International Mobile Telecommunications-2000 (IMT — 2000), better known as 3G or 3rd Generation, is a generation of standards formobile phones and mobile telecommunications services fulfilling specifications by the International Telecommunication Union. Application services include wide-area wireless voice telephone, mobile Internet access, video calls and mobile TV, all in a mobile environment. Compared to the older 2G and 2.5G standards, a 3G system must allow simultaneous use of speech and data services, and provide peak data rates of at least 200 kbit/s according to the IMT-2000 specification. Recent 3G releases, often denoted 3.5G and 3.75G, also providemobile broadband access of several Mbit/s to laptop computers and smartphones. The following standards are typically branded 3G:
the UMTS system, first offered in 2001, standardized by 3GPP, used primarily in Europe, Japan, China (however with a different radio interface) and other regions predominated by GSM 2G system infrastructure. The cell phones are typically UMTS and GSM hybrids. Several radio interfaces are offered, sharing the same infrastructure:
The original and most widespread radio interface is called W-CDMA.
The TD-SCDMA radio interface, was commercialised in 2009 and is only offered in China.
The latest UMTS release, HSPA+, can provide peak data rates up to 56 Mbit/s in the downlink in theory (28 Mbit/s in existing services) and 22 Mbit/s in the uplink.
the CDMA2000 system, first offered in 2002, standardized by 3GPP2, used especially in North America and South Korea, sharing infrastructure with the IS-95 2G standard. The cell phones are typically CDMA2000 and IS-95 hybrids. The latest release EVDO Rev B offers peak rates of 14.7 Mbit/s downstreams. The above systems and radio interfaces are based on kindred spread spectrum radio transmission technology. While the GSM EDGEstandard ("2.9G"), DECT cordless phones and Mobile WiMAX standards formally also fulfill the IMT-2000 requirements and are approved as 3G standards by ITU, these are typically not branded 3G, and are based on completely different technologies. A new generation of cellular standards has appeared approximately every tenth year since 1G systems were introduced in 1981/1982. Each generation is characterized by new frequency bands, higher data rates and non backwards compatible transmission technology. The first release of the 3GPP Long Term Evolution (LTE) standard does not completely fulfill the ITU 4G requirements called IMT-Advanced. First release LTE is not backwards compatible with 3G, but is a pre-4G or 3.9G technology, however sometimes branded "4G" by the service providers. WiMAX is another technology verging on or marketed as 4G.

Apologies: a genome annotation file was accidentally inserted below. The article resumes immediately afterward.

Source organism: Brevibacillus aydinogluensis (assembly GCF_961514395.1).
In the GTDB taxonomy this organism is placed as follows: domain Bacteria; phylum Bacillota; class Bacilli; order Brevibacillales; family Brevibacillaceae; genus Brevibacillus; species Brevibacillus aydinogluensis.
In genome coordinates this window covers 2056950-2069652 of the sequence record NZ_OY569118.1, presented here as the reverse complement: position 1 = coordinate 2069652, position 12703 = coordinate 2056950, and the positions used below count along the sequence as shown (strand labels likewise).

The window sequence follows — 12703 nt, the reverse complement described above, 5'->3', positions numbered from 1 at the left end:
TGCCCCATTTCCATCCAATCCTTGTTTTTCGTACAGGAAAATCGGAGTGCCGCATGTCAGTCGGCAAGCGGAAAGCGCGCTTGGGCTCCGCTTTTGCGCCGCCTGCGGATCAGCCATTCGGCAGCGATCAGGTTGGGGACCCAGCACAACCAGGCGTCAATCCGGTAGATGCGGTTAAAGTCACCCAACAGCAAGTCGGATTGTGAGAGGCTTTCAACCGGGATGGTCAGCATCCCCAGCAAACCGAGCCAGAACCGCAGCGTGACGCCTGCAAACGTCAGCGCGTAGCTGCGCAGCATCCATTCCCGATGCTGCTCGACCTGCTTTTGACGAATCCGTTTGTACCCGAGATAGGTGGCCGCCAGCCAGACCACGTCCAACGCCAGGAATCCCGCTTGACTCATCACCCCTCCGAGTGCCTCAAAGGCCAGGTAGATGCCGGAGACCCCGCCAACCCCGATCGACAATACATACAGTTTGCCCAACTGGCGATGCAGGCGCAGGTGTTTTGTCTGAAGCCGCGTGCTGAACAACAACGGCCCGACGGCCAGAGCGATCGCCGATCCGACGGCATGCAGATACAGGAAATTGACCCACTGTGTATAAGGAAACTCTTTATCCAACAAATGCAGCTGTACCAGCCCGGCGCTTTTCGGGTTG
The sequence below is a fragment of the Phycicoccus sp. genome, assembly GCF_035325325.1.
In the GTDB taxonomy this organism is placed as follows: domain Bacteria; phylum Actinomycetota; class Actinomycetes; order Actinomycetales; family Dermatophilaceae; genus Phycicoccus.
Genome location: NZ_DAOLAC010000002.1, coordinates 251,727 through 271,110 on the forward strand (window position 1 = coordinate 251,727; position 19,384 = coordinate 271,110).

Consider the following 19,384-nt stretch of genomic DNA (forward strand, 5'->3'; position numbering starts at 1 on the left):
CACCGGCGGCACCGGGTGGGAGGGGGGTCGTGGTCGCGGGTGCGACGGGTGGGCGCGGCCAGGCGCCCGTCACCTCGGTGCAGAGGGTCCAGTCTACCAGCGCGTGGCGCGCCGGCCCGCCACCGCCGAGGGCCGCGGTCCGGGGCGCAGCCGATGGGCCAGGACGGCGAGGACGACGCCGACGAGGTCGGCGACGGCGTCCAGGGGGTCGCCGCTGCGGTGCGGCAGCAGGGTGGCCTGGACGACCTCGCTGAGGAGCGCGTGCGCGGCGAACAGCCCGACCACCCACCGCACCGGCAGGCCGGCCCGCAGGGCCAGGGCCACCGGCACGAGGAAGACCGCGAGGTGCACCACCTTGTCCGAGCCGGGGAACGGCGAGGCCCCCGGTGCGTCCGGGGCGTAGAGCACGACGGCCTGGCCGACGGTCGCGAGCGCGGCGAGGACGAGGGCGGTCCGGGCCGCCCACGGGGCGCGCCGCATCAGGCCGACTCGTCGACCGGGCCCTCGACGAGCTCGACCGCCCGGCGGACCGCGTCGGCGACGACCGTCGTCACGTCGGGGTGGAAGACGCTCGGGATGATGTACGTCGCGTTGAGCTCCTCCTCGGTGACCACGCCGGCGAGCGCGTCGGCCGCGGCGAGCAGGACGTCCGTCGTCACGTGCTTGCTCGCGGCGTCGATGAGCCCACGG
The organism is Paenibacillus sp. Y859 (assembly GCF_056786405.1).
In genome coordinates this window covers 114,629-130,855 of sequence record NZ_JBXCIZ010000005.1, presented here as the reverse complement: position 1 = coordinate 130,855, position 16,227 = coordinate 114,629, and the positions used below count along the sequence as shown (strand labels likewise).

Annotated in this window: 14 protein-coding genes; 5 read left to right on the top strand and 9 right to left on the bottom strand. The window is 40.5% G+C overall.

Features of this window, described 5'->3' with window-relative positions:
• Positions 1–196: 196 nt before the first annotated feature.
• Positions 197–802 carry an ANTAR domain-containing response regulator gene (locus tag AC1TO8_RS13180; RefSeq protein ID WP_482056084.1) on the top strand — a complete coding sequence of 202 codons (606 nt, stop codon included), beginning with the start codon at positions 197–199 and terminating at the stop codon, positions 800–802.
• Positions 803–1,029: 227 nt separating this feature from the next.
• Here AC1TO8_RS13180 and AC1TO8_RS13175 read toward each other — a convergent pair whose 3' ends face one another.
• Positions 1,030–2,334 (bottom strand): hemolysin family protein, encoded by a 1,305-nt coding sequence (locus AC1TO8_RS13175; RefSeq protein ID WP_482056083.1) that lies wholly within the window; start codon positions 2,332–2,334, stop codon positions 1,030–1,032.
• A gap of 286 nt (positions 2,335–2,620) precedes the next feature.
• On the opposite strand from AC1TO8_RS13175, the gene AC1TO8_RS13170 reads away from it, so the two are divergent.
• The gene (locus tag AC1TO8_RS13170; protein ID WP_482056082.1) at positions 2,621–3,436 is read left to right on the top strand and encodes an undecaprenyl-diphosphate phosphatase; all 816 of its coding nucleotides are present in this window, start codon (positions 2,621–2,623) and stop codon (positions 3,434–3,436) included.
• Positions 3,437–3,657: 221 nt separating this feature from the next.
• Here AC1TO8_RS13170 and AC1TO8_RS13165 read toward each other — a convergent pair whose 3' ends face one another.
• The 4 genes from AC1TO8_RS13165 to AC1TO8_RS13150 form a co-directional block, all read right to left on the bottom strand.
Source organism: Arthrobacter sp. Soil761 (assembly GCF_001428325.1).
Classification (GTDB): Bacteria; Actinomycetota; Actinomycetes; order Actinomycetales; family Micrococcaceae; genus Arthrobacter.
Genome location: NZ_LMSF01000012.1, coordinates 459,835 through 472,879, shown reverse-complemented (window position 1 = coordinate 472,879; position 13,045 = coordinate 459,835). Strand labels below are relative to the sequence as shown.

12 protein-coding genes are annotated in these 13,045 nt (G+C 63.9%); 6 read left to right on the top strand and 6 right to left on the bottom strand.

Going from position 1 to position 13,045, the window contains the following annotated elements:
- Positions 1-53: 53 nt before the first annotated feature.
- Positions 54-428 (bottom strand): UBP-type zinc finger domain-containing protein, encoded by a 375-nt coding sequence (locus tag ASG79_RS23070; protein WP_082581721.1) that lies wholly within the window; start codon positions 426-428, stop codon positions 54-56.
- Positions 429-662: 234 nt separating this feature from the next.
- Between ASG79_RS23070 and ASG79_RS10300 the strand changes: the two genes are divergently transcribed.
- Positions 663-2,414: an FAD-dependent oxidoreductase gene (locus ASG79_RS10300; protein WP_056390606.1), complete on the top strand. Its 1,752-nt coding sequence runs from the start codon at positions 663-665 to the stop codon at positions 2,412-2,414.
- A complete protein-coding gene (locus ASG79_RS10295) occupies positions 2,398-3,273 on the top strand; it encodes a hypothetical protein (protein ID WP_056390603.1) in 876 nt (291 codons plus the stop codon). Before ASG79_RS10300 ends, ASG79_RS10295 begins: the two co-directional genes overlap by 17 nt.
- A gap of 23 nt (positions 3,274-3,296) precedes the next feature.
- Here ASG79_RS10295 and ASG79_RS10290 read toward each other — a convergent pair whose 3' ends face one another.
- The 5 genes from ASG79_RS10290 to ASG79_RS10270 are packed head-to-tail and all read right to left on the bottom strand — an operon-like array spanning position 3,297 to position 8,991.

The first pre-commercial 3G network was best launched by NTT DoCoMo in Japan branded FOMA, in May 2001 on a pre-release of W-CDMAtechnology. The first commercial launch of 3G was also by NTT DoCoMo in Japan on 1 October 2001, although it was initially somewhat limited in scope; broader availability was delayed by apparent concerns over reliability. The second network to go commercially live was by SK Telecom in South Korea on the 1xEV-DO technology in January 2002. By May 2002 the second South Korean 3G network was by KT on EV-DO and thus the Koreans were the first to see competition among 3G operators. The first European pre-commercial network was at the Isle of Man by Manx Telecom, the operator then owned by British Telecom, and the first commercial network in Europe was opened for business by Telenor in December 2001 with no commercial handsets and thus no paying customers. These were both on the W-CDMA technology. The first commercial United States 3G network was by Monet Mobile Networks, on CDMA2000 1x EV-DO technology, but this network provider later shut down operations. The second 3G network operator in the USA was Verizon Wireless in October 2003 also on CDMA2000 1x EV-DO. AT&T Mobility is also a true 3G...
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